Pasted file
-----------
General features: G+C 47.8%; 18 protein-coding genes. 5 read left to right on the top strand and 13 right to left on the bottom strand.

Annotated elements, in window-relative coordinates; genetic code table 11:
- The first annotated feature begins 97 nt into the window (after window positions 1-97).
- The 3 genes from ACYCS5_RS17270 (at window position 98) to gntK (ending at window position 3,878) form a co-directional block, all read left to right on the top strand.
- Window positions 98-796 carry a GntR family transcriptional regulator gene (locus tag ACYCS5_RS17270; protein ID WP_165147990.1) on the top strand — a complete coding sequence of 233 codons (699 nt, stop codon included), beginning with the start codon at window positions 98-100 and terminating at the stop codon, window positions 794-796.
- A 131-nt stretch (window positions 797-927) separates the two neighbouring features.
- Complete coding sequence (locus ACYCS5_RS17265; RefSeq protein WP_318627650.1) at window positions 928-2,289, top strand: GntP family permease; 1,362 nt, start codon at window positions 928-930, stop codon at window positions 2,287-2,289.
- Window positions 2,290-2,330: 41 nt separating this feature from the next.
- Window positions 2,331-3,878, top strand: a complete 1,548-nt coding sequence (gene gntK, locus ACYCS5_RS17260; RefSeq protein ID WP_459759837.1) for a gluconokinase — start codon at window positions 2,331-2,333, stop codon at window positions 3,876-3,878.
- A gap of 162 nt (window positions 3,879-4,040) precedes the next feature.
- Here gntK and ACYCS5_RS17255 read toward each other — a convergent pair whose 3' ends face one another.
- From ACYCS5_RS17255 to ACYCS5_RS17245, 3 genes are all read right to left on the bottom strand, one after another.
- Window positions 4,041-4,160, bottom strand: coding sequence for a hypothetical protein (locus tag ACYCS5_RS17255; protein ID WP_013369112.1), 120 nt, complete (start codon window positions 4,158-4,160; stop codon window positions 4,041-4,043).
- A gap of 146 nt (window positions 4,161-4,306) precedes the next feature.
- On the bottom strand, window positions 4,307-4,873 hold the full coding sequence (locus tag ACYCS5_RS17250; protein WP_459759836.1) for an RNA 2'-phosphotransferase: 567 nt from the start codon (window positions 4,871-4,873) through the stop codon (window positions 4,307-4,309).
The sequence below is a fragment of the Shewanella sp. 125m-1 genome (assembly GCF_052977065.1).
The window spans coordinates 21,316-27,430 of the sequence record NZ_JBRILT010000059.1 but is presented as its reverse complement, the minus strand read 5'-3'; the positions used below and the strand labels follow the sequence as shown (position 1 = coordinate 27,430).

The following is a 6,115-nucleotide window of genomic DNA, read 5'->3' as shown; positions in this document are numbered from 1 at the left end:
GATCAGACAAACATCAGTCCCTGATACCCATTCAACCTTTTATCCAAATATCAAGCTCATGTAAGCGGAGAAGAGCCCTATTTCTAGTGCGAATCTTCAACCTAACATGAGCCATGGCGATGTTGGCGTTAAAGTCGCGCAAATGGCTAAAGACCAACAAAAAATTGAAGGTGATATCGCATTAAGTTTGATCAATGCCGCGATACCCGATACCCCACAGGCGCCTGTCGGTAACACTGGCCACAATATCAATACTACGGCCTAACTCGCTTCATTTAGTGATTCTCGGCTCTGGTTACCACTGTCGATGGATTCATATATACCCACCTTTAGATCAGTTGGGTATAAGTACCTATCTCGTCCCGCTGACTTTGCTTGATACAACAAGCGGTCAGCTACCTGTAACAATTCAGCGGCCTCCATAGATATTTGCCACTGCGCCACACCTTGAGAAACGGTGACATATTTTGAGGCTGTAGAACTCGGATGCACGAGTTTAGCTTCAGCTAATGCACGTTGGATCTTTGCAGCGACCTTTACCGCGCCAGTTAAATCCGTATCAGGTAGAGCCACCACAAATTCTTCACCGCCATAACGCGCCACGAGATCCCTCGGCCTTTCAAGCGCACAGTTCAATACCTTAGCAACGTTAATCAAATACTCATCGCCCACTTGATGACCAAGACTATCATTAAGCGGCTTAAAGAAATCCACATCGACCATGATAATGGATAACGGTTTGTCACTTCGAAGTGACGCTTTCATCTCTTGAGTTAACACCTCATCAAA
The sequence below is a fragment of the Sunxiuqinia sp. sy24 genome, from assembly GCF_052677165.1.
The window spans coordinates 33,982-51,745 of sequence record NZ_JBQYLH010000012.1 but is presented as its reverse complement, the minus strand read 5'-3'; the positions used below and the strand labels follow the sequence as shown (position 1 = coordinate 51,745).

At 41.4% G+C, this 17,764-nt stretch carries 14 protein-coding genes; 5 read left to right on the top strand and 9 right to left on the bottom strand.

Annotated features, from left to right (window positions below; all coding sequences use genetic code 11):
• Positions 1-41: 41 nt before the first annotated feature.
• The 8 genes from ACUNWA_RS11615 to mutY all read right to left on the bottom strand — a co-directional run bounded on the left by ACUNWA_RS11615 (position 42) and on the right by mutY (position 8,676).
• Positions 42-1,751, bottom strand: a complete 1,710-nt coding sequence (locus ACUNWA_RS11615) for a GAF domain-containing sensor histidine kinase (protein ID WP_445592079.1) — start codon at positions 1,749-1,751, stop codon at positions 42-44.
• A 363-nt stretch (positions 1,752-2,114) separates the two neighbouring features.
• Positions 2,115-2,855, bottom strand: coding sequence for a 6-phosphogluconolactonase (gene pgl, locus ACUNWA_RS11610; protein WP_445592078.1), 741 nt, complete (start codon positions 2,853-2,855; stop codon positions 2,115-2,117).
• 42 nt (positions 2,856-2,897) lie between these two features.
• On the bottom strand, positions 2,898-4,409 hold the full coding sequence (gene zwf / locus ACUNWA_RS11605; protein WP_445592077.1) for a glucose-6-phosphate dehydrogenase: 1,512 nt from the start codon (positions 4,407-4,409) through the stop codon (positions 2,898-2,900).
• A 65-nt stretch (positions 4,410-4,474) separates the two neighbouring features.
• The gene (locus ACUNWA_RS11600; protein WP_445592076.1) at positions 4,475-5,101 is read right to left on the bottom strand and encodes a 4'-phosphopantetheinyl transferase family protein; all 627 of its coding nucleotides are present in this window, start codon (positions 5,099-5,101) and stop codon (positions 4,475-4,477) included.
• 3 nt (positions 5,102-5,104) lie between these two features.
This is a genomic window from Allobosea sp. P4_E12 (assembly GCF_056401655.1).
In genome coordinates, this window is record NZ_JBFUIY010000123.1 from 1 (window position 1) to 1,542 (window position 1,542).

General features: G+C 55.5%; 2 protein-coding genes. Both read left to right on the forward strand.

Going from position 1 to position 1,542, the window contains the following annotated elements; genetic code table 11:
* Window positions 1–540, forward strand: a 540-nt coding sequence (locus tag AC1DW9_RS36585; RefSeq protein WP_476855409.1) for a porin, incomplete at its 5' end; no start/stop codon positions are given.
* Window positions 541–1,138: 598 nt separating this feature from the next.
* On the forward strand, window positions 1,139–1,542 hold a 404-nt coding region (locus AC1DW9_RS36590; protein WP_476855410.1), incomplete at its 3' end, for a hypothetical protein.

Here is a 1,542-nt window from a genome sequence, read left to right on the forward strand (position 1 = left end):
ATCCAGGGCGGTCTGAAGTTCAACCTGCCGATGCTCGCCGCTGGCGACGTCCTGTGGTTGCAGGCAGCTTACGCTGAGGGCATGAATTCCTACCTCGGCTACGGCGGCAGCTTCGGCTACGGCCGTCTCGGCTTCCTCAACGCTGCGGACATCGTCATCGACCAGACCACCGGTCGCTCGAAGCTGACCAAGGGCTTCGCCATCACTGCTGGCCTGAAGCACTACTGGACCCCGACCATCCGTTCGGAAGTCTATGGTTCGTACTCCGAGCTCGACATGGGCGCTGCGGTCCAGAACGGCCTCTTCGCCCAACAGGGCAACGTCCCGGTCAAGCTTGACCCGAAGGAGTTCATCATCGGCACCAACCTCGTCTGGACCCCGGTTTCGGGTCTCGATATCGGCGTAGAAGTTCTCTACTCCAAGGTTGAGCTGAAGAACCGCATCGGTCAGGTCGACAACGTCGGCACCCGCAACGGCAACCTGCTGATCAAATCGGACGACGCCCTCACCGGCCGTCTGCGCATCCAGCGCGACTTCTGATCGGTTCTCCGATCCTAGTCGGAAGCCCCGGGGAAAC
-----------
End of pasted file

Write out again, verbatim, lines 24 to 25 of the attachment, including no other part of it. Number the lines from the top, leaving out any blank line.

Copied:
• Positions 1-41: 41 nt before the first annotated feature.
• The 8 genes from ACUNWA_RS11615 to mutY all read right to left on the bottom strand — a co-directional run bounded on the left by ACUNWA_RS11615 (position 42) and on the right by mutY (position 8,676).